Sustainable Fashion News
Why inclusive fashion is the next wave of conscious consumerism. | South China Morning Post
The challenges of building a socially conscious brand. | Vogue Business
I write about fashion and yet I barely participate in NYFW. Why? Because there’s hardly a word about sustainability. Now, people are calling to cancel London Fashion Week. I say, issue an ultimatum: either they put our climate crisis and other fashion issues front and center, or they’re done. | The Guardian
I’m calling out this piece for, yet again, making nonsensical statements about the fashion industry. “Bangladesh’s economy is 85% garment workers.” Um, what? 85% of their exports are fashion. One in 25 people are employed by the fashion industry. Come on, how am I supposed to read the rest with a straight face? | Dazed Digital
In case you doubted how in the pocket of advertisers women’s fashion magazines are, I present to you: editor-influencers. | WWD
“At least in New York, where the cost of living is sky-high and inhabitants are constantly looking for creative ways to budget-trim, it’s possible to get rid of just about anything.” | Curbed
Inside that famously sustainable denim factory in Vietnam. | Fashionista
The leather industry is dying. And yet not one cow is being saved by this fact. | Bloomberg
What’s the benefit for a fashion company of getting B Certified? And is it a trustworthy certification? | WWD
Fashion brands should do some other things before they launch a sustainable collection. | Quartz
Though, that’s exactly what Tracy Reese just did. | Gizmodo
A scrappy solution to the fashion industry’s waste problem. | Grist
Working in fashion is bad for your mental health. | Business of Fashion
Everyone is looking for biodegradable sequins. | The Guardian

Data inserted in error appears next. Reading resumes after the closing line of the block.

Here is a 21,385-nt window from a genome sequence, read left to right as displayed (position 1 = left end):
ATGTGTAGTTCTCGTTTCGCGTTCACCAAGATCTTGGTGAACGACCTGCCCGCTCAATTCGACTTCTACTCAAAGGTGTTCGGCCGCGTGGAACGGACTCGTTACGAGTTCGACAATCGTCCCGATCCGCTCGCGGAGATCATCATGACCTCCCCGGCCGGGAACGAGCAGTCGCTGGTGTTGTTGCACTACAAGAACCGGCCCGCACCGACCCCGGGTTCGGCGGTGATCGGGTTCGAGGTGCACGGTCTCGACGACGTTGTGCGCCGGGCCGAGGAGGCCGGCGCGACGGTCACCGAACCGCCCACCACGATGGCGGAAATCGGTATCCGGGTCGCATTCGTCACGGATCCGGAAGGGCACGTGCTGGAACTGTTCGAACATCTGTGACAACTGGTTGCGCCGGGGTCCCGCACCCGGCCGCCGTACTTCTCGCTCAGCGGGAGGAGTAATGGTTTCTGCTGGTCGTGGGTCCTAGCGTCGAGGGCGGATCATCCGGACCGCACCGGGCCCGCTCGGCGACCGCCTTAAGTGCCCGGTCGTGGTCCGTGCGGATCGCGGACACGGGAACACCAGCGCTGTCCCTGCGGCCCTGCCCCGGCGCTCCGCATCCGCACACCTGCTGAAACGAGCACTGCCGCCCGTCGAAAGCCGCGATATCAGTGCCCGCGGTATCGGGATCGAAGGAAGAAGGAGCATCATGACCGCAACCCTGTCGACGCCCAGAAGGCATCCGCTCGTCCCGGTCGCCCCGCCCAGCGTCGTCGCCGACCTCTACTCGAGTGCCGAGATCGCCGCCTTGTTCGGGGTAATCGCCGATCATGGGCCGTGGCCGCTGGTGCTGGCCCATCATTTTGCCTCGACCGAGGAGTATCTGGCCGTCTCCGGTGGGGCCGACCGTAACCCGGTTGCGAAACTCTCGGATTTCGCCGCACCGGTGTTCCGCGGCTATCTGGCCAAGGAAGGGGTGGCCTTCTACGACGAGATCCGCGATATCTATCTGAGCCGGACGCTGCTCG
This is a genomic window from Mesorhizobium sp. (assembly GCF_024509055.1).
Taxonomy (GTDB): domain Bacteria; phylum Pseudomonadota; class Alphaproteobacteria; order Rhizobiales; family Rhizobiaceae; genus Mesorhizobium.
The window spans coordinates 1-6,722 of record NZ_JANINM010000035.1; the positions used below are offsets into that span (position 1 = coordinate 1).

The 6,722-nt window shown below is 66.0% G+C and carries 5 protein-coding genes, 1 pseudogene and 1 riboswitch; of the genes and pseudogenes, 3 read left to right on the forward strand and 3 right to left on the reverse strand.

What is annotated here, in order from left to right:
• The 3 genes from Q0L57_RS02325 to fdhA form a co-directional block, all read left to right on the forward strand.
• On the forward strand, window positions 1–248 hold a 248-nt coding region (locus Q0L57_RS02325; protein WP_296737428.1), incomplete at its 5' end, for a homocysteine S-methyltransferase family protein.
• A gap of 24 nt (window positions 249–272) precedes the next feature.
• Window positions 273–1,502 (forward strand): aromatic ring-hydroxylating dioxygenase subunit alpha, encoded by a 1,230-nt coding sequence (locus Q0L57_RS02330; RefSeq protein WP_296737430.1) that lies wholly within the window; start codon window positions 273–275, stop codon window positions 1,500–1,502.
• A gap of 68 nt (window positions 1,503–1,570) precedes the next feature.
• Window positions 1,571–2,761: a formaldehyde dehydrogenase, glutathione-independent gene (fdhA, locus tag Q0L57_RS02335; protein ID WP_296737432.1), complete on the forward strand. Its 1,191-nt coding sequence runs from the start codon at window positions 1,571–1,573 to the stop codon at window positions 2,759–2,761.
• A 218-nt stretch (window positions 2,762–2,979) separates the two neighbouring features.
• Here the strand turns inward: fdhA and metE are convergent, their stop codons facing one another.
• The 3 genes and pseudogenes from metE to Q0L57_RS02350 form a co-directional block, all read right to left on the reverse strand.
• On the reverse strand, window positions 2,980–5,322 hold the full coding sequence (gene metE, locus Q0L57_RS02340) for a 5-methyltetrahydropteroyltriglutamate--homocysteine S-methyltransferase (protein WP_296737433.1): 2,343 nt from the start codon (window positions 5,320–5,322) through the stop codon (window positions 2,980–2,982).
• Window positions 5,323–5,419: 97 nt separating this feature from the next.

Stella McCartney taps anti-consumption activists to sell more clothes. | Business of Fashion
Consumers want to know more about their clothing, but not too much. | Sourcing Journal
5 ways to fix fashion’s biggest pollution problem: dye. | Vogue Australia
Meghan Markle is launching a fashion line! | Vogue
How long will it be until notoriously controlling luxury fashion brands co-opt the resale model? | The Fashion Law
Scientists have created a fabric that smells better the more you sweat. But is it eco-friendly? | CNET
Consumers say they feel guilty about fast fashion and are more likely to buy secondhand. | Sourcing Journal
Sustainable Beauty News
How sustainable are refillable products really? | Elle
This influencer has had enough of free beauty products. (I gave up on them years ago.) | The Cut
A new generation of leaders understands that individual actions won’t save our planet. | Ensia
Companies are moving away from Fair Trade and creating their own labels, sowing confusion amongst consumers. | The Guardian
“As a company, I’m not going to individually fix inequality by overpaying my workers, because then someone else is going to come in and undercut me and pay less to their workers. We need policy interventions. We need to give companies the incentive to do the right thing.” | Fast Company
Brands Doing Cool Things
Ethical Indian brand Behno partnered with the National Down Syndrome Society on some beautiful red purses in homage to Behno’s founder’s sister.
Madewell did a collab with the sustainable LA brand Christy Dawn.
There’s a new sustainable online store in town: Buho.
The post Weekend Reading: The Leather Industry Is Dying appeared first on Ecocult.
#Buho #Beauty #Fabscrap #Leather #Fashion